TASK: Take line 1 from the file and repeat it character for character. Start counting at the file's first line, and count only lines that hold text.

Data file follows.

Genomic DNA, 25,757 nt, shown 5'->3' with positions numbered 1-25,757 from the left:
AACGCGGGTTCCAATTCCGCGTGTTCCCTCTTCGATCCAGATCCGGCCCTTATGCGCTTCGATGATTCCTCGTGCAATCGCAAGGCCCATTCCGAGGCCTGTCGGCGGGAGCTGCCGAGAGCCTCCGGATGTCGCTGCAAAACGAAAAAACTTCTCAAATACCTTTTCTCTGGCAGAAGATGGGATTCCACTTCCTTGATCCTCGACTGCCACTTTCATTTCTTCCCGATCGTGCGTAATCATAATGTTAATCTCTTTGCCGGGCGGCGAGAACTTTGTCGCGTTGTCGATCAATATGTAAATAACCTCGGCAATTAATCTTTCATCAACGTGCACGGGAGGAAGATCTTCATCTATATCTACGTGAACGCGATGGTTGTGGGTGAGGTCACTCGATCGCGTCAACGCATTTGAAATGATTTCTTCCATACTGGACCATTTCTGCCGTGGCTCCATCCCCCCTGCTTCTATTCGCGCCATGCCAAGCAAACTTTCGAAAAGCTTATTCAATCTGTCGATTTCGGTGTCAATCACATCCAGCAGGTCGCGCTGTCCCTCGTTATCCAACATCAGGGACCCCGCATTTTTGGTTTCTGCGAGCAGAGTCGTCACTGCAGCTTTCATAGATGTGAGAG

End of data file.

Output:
Genomic DNA, 25,757 nt, shown 5'->3' with positions numbered 1-25,757 from the left: